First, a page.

Ina Garten Just Revealed Her Method for Grilling Steak, and It’s Totally Foolproof

This method is FOOLPROOF.

You take a bite of your steak only to realize—whoops!—at some point on the grill, medium-rare turned into extremely well done. There’s really nothing to do but put more steak sauce on it and keep chewing. Itt’s not like you can un-grill it.

How could this have been prevented?, you wonder during your 20th chew of the same mouthful. Ina Garten has the answer. Read on to discover her method for grilling steak—and why we think it’s completely foolproof.

What Is Ina’s Secret?

You’ve definitely heard of Ina Garten; after all, The Barefoot Contessa has been airing new episodes on The Food Network since last month. But you might not have heard of her method for grilling steaks, a task that can intimidate even tough grill masters.

Over Memorial Day weekend, Ina showed her Instagram followers how it’s done. The way she explains it, it’s essential that the steaks are at least 1-1/2 inches thick, and that grillers only light half of the coals in a charcoal grill, leaving the other half cool. This technique is called indirect heat grilling.

She puts the steaks over the hot coals for two minutes to sear, then she flips them and sears them for two minutes on the other side. Then, she moves the steaks to the cool side and closes the top of the grill. If you want rare steaks, she says to leave the grill closed for 8 minutes; if you’re fond of medium stakes, 10 minutes will do the trick.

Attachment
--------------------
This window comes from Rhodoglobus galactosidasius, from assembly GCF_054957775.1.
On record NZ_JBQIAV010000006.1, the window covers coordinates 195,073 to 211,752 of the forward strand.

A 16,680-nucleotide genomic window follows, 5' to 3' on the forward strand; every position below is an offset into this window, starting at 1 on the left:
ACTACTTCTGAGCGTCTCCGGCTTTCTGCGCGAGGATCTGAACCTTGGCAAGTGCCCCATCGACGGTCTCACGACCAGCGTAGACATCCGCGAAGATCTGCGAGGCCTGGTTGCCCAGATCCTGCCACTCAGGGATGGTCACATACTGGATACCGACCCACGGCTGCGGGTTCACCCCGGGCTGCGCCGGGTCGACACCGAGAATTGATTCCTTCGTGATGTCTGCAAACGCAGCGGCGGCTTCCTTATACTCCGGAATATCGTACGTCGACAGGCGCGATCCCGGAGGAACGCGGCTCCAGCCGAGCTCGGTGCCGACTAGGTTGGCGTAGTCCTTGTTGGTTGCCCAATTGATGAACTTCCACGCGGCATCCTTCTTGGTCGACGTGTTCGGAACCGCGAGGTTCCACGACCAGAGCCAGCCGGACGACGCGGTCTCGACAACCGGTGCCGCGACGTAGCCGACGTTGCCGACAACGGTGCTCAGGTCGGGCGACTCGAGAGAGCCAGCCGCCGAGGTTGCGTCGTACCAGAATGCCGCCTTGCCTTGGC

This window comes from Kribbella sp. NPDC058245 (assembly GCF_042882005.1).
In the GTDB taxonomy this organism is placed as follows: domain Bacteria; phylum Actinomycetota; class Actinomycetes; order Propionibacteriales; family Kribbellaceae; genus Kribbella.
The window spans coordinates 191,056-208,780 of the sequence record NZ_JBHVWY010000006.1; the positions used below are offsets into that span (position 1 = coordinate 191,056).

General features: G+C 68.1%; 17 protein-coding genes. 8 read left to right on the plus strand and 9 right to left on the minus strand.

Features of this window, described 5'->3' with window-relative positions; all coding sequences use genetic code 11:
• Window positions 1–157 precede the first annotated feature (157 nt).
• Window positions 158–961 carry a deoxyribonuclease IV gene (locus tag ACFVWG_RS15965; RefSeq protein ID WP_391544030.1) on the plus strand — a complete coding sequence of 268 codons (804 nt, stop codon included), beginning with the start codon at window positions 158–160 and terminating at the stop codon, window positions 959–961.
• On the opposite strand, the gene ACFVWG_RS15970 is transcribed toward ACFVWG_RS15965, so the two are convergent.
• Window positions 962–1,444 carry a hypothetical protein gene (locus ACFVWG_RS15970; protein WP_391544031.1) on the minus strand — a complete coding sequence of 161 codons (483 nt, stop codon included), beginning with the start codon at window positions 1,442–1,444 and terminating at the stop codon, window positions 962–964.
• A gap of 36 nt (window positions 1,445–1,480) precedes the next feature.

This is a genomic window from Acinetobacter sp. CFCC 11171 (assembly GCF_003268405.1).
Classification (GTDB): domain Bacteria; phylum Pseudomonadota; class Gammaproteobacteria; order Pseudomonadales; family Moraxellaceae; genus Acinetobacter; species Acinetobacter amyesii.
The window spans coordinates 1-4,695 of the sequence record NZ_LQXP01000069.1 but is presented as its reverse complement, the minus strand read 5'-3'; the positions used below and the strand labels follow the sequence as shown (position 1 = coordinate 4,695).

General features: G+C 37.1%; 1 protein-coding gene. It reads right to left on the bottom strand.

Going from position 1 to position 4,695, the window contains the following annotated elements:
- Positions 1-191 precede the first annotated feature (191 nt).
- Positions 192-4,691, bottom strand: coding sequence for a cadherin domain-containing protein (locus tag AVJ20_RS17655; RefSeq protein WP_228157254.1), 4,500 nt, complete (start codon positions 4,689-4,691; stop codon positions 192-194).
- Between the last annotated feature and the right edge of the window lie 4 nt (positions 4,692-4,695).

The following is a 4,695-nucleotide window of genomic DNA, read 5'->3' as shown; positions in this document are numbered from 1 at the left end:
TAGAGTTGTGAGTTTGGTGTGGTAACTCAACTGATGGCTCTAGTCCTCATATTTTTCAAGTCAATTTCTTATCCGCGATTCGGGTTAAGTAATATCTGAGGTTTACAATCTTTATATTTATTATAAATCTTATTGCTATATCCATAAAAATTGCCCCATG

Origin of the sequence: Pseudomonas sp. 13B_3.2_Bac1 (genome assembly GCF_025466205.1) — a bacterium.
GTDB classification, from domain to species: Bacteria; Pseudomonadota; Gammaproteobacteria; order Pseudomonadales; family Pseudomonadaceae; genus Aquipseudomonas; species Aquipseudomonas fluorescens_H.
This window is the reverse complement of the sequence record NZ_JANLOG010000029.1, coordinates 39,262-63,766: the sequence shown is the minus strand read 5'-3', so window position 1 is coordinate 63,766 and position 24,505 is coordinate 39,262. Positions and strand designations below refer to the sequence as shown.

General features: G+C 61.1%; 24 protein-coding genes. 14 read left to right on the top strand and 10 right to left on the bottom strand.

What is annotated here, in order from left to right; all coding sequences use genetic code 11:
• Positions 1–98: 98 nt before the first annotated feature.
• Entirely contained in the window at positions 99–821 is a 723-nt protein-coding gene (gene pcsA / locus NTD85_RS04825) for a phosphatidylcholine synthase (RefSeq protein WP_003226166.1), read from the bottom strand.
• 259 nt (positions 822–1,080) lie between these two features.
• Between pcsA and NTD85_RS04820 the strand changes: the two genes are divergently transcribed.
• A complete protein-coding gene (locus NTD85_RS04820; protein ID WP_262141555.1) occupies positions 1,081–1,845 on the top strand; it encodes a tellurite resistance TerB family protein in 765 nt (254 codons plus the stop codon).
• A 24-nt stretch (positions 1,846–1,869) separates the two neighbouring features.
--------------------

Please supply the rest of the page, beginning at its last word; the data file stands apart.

It’s all in her Instagram post:

Of course, they’re done perfectly—and she even has time to pour herself a glass of wine while they cook!

Need More Grilling Help?

If you’re looking for ways to improve your technique, we have a list of tweaks you can make. And of course, our Test Kitchen has shared some of its secrets on how to grill perfect steak. Whether you use Ina’s method or ours, as long as the meat’s done the way you like it, we’re happy!

Our Best Grilled Steak Recipes
1 / 10

Popular Videos

Emily Hannemann
Emily adores both food and writing, so combining those passions as a writer for Taste of Home makes perfect sense. Her work has also appeared in Birds & Blooms and on TV Insider. When she’s not eating peanut butter straight from the jar, you'll find her running or birdwatching. Emily is currently a journalism graduate student at the University of Missouri.